During a break, Jaime Mahler, a licensed counselor from New York, remarked on this. In her videos, she prides herself on distilling complex clinical ideas into digestible nuggets. In this respect, she said, Harvard could learn a lot from TikTok.
“She kept using the word ‘heuristics,’ and that was actually a genuine distraction for me,” Ms. Mahler said of one lecturer. “I remembered her telling me what it was in the beginning, and I didn’t want to Google it, and I kept getting distracted. I was like, Oh, she used it again.”
But the main thing the guests wanted to express was gratitude. “I spent my 20s in a psychiatric ward trying to graduate from college,” said Ms. Speer, 36. “Walking into these rooms at Harvard and being held lovingly — honestly, it is nothing more than miraculous.”
Ms. Chung was so inspired that she told the assembled crowd that she would now post as an activist. “I am walking out of this knowing the truth, which is that I am a public health leader,” she said. When Meng Meng Xu, one of the researchers on the Harvard team, heard that, she got goose bumps. This was exactly what she had been hoping for.
Step 2: The field experiment
Many academics take a dim view of mental health TikTok, viewing it as a Wild West of unscientific advice and overgeneralization. Social media, researchers have found, often undermines established medical guidelines, warning viewers off evidence-based treatments like cognitive behavioral therapy or antidepressants, while boosting interest in risky, untested approaches like semen retention.
TikTok, which has grappled with how to moderate such content, said recently that it would direct users searching for a range of conditions like depression or anxiety to information from the National Institute of Mental Health and the Cleveland Clinic.
At their worst, researchers said, social media feeds can serve as a dark echo chamber, barraging vulnerable young people with messages about self-harm or eating disorders.
“Your heart just sinks,” said Corey H. Basch, a professor of public health from William Paterson University who led a 2022 study analyzing 100 TikTok videos with the hashtag #mentalhealth.
“If you’re feeling low and you have a dismal outlook, and for some reason that’s what you are drawn to, you will go down this rabbit hole,” she said. “And you could just sit there for hours watching videos of people who just want to die.”
Ms. Basch doubted that content creators could prove to be useful partners for public health. “Influencers are in the business of making money for their content,” she said.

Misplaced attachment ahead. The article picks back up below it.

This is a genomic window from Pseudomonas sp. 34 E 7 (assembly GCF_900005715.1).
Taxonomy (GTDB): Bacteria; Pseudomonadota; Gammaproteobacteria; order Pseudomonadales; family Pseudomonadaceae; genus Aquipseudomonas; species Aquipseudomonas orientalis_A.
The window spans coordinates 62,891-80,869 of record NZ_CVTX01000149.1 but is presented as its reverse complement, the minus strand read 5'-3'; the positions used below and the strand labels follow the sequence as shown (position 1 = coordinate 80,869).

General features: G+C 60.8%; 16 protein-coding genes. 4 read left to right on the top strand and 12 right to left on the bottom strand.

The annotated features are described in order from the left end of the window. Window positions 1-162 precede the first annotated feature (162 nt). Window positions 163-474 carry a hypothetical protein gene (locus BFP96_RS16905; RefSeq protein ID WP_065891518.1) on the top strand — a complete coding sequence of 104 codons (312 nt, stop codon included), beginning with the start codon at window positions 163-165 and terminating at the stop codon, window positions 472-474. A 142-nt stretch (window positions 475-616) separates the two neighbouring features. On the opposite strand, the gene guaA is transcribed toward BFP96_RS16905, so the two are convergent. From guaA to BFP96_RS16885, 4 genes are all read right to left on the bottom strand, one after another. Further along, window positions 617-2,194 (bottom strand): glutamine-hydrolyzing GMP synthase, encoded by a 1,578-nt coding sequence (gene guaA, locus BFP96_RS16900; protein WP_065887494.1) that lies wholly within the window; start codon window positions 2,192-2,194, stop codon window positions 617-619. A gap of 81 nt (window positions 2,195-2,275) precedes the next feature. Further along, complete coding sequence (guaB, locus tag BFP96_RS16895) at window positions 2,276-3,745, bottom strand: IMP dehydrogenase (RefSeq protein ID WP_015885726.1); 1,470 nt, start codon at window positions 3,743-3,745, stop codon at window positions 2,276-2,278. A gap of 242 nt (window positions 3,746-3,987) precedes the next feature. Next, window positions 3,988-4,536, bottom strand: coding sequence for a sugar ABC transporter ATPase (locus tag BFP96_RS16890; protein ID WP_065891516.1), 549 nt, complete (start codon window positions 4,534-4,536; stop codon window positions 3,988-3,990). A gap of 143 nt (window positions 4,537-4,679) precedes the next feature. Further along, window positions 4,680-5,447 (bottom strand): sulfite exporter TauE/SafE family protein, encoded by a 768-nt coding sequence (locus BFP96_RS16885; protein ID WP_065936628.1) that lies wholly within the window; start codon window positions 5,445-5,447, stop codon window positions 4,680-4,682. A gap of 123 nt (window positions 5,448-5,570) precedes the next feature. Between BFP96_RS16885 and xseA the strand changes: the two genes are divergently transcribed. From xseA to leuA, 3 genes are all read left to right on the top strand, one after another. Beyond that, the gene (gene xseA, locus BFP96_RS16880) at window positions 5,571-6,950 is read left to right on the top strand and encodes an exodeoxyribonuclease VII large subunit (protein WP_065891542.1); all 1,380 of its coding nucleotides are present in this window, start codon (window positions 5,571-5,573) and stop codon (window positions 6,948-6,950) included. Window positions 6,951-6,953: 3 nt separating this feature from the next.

Ms. Yarnell does not share this opinion. A chemist who pivoted to journalism, she found TikTok “a rich and exciting place” for scientists. She views influencers — she prefers the more respectful term “creators” — not as click-hungry amateurs but as independent media companies, making careful choices about partnerships and, at times, being motivated by altruism.
In addition, she said, they are good at what they do. “They understand what their audience needs,” Ms. Yarnell said. “They’ve done a huge amount of storytelling that has allowed stigma to fall away. They have been a huge part of convincing people to talk about different mental health concerns. They are a perfect translation partner.”
This is not the first time that Harvard’s public health experts have tried to hitch a ride with popular culture. In 1988, as part of a campaign to prevent traffic fatalities, researchers asked writers for prime-time television programs like “Cheers” and “L.A. Law” to write in references to “designated drivers,” a concept that was, at the time, entirely new to Americans. That effort was famously successful; by 1991, the phrase was so common that it appeared in Webster’s dictionary.
Inspired by this effort, Ms. Yarnell designed an experiment to determine whether influencers could be persuaded to disseminate more evidence-based information. First, her team developed a pool of 105 influencers who were both prominent and responsible: no diet-pill endorsements, no “five signs you have A.D.H.D.”
The influencers would not be paid but, ideally, would be won over to the cause. Forty-two of them agreed to be part of the study and received digital tool kits organized into five “core themes”: difficulty accessing care, intergenerational trauma, mind-body links, the effect of racism on mental health and climate anxiety.
A smaller group of 25 influencers also received lavish, in-person attention. They were invited to hourlong virtual forums, united on a group Slack channel and, finally, hosted at Harvard. But the core themes were what the researchers were watching. They would keep an eye on the influencers’ feeds and measure how much of Harvard’s material had ended up online.